James Evans MS has co-sponsored an event at the Senedd in support of assisted dying to be legalised in Wales.
The 'My Death My Decision’ event was run in conjunction with Jayne Bryant MS. The event looked at the subject of assisted dying and saw discussions about the rights to bodily autonomy, compassion, equality, and dignity.
During the event, individuals shared their personal stories about how the blanket ban on assisted dying has affected them and their loved ones. The current law forces some families to make an intolerable choice between letting loved ones suffer or helping them and risking up to 14 years in prison. Even if everyone had access to the best possible palliative care, at least 17 people die every day and without adequate pain relief more and more people suffer.
‘My Death My Decision’ campaigns for a change in the law to ensure that no one facing constant and incurable suffering should be forced to endure a drawn-out, undignified, or painful death.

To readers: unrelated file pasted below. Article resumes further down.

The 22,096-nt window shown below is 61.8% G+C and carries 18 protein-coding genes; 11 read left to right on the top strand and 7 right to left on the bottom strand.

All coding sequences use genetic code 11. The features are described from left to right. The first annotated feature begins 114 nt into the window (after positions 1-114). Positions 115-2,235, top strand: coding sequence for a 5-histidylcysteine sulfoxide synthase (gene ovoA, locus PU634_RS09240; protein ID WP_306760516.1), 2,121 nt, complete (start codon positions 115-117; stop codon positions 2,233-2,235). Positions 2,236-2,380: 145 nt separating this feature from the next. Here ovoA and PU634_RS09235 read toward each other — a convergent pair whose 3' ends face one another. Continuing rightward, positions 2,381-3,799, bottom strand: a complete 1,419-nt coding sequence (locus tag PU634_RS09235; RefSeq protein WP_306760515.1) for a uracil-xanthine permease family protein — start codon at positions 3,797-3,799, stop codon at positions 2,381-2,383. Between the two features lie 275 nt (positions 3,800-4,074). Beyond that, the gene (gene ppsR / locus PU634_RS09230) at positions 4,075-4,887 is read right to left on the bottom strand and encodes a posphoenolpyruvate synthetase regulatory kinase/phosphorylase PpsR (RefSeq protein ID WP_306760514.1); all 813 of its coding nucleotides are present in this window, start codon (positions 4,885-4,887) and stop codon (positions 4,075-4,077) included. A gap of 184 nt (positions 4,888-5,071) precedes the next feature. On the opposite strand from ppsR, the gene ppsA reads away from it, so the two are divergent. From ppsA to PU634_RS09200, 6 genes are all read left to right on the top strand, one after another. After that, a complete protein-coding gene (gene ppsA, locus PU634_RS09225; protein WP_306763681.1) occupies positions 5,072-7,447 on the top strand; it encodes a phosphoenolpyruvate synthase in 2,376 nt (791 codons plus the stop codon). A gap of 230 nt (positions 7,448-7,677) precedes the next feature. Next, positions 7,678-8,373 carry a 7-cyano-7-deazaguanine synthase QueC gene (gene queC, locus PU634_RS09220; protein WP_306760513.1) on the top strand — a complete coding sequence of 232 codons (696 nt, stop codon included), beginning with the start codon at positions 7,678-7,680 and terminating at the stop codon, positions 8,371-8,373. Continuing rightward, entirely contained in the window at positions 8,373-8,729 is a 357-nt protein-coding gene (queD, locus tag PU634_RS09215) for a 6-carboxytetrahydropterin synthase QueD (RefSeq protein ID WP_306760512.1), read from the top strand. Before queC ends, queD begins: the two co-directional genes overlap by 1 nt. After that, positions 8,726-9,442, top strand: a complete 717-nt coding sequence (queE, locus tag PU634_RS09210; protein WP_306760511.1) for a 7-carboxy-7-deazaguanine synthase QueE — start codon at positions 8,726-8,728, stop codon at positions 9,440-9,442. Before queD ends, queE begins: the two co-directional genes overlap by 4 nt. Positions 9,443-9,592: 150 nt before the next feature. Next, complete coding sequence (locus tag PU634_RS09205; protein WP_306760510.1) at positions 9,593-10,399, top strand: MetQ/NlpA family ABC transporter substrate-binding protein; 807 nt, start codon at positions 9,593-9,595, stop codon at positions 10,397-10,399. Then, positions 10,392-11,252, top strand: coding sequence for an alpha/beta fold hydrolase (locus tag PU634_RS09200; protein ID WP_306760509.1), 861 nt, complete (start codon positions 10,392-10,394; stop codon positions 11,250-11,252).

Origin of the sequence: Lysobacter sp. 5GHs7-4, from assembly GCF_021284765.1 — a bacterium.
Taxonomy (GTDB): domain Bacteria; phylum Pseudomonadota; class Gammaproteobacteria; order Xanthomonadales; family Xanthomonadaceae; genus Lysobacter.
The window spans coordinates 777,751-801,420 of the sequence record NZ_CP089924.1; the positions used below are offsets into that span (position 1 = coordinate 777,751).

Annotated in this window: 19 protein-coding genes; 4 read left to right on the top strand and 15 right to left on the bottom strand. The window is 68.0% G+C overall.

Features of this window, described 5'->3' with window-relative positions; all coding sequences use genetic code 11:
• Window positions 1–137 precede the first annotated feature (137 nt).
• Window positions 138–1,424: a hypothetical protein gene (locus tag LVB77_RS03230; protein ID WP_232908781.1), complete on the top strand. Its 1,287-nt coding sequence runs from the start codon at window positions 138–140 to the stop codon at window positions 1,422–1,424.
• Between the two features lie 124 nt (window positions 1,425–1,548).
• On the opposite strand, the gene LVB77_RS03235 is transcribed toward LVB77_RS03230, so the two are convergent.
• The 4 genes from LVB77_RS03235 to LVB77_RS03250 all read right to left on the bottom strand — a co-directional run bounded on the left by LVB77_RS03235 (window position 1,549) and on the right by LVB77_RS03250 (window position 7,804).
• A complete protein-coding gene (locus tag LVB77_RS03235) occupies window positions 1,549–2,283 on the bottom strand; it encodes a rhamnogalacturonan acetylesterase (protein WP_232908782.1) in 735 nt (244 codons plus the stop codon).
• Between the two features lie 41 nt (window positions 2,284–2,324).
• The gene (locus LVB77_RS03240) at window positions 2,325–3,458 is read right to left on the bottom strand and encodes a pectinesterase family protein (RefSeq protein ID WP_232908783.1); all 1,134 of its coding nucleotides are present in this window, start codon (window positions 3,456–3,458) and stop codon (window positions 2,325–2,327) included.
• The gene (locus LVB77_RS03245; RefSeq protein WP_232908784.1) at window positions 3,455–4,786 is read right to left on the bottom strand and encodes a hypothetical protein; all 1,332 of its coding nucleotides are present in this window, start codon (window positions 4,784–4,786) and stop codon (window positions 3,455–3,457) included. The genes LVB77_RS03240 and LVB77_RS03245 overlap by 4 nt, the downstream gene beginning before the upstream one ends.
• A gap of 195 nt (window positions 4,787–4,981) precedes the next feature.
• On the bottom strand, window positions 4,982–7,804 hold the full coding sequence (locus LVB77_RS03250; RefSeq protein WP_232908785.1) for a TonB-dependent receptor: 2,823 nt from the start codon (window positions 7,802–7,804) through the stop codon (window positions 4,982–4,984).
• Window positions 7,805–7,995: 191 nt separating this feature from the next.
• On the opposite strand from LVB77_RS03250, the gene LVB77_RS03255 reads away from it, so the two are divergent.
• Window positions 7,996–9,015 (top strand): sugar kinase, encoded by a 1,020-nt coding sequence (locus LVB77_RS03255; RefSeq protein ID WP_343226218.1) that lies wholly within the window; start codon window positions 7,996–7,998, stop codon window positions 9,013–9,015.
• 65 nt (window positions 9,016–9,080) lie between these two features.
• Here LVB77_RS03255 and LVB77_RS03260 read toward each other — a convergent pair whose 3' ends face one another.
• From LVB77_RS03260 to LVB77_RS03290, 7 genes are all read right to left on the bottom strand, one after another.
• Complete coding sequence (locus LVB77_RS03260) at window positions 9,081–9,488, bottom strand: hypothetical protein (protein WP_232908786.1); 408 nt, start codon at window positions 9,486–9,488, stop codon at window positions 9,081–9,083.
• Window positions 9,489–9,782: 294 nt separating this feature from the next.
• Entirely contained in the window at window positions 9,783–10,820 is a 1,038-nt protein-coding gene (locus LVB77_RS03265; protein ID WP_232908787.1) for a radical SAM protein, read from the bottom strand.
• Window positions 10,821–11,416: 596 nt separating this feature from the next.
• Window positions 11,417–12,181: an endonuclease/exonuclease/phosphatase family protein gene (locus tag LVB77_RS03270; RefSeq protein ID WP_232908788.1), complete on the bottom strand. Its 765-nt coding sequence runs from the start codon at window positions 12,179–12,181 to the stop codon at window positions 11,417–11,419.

At least one British citizen per week travels to Switzerland for an assisted death – a sixfold rise since 2005. According to 'My Death My Decision' 88 per cent of the public favours changing the law on assisted dying and 50 per cent of doctors personally support changing the law, as per the British Medical Association’s survey.
MS for Brecon and Radnorshire James Evans said: "There were some incredibly moving stories at this event. I appreciate it is a controversial issue for some, with ethical and religious concerns that need to be addressed before any legislation is introduced. Public opinion is shifting on this matter and as health is devolved to Wales, the Welsh Government should be looking at this.
"It is an issue close to my heart, after seeing my grandma suffering a terrible ordeal at the end of her life. The personal stories shared at this event were heart-breaking. I would urge everyone to look at this again and see the work that ‘My Death My Decision’ are carrying out and the safeguards that would be put in place for any future legislation."